Beibut Shumenov’s time to shine has finally arrived
LAS VEGAS (December 264, 2013) – Reigning World Boxing Association (WBA) Super and International Boxing Association (IBA) Light Heavyweight World Champion
Beibut Shumenov (14-1, 9 KO’s) celebrates his fourth anniversary as world champion next month but he really didn’t arrive on the worldwide boxing scene until this past December 14th in his SHOWTIME debut.
The 30-year-old Shumenov set a light heavyweight record for capturing a world title in the fewest career fights, 10, when he won (Jan. 10, 2010) a 12-round decision over Gabriel Campillo in Las Vegas. Shumenov’s fifth successful world title defense was an impressive performance over previously undefeated challenger Tomas “Tomi Kid” Kovacs (23-1, 14 KOs) on “Danger Zone,” headlined by Marcus Maidana’s upset of Adrian Broner, at the Alamodome in San Antonio, Texas.
Shumenov, the 2004 Kazakhstan Olympian who lives in Las Vegas, dropped Kovacs at the end of round one with a picture-perfect left hook to the European champion’s chin. The powerful Kazak briefly switched to southpaw in the second round, decking Kovacs with a left uppercut, and referee Rafael Ramos halted the fight at the 2:55 mark of the third round after a battered Kovacs was knocked down for the third time in the fight.
Although he hadn’t fought in more than a year, Shumenov showed little ring rust, if any at all, as he patiently stalked Kovacs, who Shumenov expected to be aggressive from the opening bell. “From watching some of his past fights,” the 30-year-old Shumenov explained, “I expected him to come forward and fight inside. I was prepared to counter him, but he fought defensively and I had to set him up. I feinted a lot more than in my past fights, moved better, and I eventually got him.
“My goal has always been to unify and Golden Boy and Showtime are going to give me that opportunity. We tried to make a couple of unifications and different fights that for one reason or another fell through. We tried to made unification fights with [Nathan] Cleverly and [Chad] Dawson when they held belts, but they weren’t interested in fighting me. I tried to unify with a scheduled fight against [then WBO champion Juergen] Braehmer but he ran out of town three days before our fight.”
The winner and still world champion, Beibut Shumenov
(photo by Tom Casino / SHOWTIME)
Aligning himself with Golden Boy and Showtime has positioned Shumenov for a potential unification fight with International Boxing Federation (IBF) Bernard “The Alien” Hopkins, who has the same promoter and fights for the same network as Shumenov. Hopkins attended Shumenov’s fight in San Antonio and went on record saying he wants to fight Shumenov for both belts in late March or early April.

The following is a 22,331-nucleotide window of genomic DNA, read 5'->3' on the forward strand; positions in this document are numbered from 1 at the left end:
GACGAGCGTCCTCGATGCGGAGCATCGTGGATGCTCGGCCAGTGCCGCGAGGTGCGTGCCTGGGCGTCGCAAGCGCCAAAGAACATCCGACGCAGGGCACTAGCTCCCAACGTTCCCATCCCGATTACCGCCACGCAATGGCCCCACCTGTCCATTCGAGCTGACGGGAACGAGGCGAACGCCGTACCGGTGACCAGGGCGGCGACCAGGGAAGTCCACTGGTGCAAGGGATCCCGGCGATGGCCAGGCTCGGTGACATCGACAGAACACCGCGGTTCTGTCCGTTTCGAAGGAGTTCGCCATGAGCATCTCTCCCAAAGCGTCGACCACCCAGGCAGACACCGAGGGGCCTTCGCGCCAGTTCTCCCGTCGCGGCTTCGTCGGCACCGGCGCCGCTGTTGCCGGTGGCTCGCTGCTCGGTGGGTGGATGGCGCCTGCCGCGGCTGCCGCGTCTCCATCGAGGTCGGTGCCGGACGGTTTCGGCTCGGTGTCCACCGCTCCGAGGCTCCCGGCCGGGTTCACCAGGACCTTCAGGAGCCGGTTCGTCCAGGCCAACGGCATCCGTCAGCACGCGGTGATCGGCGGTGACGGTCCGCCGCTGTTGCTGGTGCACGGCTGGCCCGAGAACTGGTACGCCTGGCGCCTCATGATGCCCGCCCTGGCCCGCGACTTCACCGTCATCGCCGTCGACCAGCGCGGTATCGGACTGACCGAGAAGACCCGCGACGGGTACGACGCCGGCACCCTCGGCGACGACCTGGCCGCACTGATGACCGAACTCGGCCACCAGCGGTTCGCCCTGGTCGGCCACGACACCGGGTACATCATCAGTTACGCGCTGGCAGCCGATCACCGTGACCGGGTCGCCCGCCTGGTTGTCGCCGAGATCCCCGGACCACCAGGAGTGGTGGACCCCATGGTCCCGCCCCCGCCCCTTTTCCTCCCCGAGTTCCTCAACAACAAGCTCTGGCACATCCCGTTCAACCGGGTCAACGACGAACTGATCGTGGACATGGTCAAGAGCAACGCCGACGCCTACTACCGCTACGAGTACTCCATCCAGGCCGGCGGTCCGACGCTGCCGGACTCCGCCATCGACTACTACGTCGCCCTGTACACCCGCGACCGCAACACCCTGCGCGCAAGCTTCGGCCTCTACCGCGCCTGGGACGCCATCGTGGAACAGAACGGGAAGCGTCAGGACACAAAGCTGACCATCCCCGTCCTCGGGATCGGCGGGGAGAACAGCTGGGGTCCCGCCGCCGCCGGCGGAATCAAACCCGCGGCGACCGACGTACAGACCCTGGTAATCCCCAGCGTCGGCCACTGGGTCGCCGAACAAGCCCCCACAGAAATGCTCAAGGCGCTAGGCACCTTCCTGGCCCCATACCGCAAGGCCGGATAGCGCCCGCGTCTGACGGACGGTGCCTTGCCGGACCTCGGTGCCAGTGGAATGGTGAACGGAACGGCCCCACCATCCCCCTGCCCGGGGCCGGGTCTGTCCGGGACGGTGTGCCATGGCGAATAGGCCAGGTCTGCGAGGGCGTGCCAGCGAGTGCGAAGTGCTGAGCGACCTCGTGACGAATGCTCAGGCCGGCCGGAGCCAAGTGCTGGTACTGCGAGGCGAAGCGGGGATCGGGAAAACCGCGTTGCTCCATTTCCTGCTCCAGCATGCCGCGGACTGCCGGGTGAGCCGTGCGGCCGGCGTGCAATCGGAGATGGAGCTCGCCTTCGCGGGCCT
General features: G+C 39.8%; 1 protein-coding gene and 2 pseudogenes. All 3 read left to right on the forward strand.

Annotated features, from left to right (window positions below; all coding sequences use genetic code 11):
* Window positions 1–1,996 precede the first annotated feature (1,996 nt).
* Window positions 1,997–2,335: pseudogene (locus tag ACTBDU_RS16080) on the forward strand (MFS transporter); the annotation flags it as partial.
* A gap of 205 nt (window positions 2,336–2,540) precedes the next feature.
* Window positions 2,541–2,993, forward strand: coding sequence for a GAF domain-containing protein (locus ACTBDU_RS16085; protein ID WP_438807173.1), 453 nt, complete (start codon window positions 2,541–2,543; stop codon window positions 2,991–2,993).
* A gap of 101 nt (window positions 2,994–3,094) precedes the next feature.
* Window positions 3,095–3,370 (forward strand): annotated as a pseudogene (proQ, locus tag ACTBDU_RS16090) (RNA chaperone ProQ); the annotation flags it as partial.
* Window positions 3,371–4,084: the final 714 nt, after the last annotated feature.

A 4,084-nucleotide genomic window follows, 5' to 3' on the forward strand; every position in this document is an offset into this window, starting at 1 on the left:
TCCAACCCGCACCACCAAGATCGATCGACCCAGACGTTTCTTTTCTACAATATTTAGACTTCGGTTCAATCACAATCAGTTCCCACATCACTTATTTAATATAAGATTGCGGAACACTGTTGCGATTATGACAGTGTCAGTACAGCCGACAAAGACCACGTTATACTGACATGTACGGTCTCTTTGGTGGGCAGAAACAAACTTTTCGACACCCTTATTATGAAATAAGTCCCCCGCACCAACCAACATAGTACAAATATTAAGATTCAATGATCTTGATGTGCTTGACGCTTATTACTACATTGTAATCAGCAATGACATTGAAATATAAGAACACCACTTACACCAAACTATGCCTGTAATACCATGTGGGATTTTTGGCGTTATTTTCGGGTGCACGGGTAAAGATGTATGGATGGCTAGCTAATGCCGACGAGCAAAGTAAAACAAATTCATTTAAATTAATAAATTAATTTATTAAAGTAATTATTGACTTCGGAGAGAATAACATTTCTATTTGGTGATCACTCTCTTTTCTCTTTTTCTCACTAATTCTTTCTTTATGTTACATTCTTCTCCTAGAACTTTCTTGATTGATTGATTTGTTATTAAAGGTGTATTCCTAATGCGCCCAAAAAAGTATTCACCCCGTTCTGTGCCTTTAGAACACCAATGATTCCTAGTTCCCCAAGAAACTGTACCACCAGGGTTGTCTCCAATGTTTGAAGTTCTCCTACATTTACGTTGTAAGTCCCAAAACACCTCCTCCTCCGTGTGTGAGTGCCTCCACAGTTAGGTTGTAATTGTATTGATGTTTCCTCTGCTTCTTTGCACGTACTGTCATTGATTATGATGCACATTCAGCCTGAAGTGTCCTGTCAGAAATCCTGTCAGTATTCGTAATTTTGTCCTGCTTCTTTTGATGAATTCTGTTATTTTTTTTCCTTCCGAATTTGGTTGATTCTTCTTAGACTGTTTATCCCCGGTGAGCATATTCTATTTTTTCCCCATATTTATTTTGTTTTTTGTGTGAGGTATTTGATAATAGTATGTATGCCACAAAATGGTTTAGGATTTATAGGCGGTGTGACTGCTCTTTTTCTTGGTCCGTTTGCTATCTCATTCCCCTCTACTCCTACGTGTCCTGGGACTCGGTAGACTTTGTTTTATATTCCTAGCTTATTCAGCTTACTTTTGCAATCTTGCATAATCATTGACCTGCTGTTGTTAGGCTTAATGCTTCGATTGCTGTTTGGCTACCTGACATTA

“Bernard Hopkins is a legendary fighter and it would be an honor to fight him,” Shumenov added. “He said he wants to fight me, I want to fight him. If I had my choice of unifying against any of the other world champions in the 175-pound division, I would pick Bernard Hopkins because he is a six-time world champion who is headed to the Hall of Fame. Hopkins already proved that age isn’t an issue and maybe he isn’t human. The other two world champions, [WBC, Adonis] Stevenson and [WBO, Sergey] Kovalev, only became world champions this year and they haven’t beaten opponents at their peaks like Hopkins has so many times. Stevenson beat Dawson after [Andre] Ward destroyed him and [Tavoris] Cloud wasn’t the same after Hopkins fought him. Kovalev won his title from Cleverly, who I had been trying to fight for a few years because he had been built up and had never fought a top guy.
“I want to prove that I am the best 175-pound champion in the world and the way to do that is to beat the other champions. I think if fans really support having one world champion in our division, maybe all sides can get together to do a tournament with the winner of a fight between me and Hopkins going against the Stevenson-Kovalev winner. It’s been done before.”
Fans may friend Beibut Shumenov on his Facebook Fan Page at www.facebook.com/BeibutShumenov.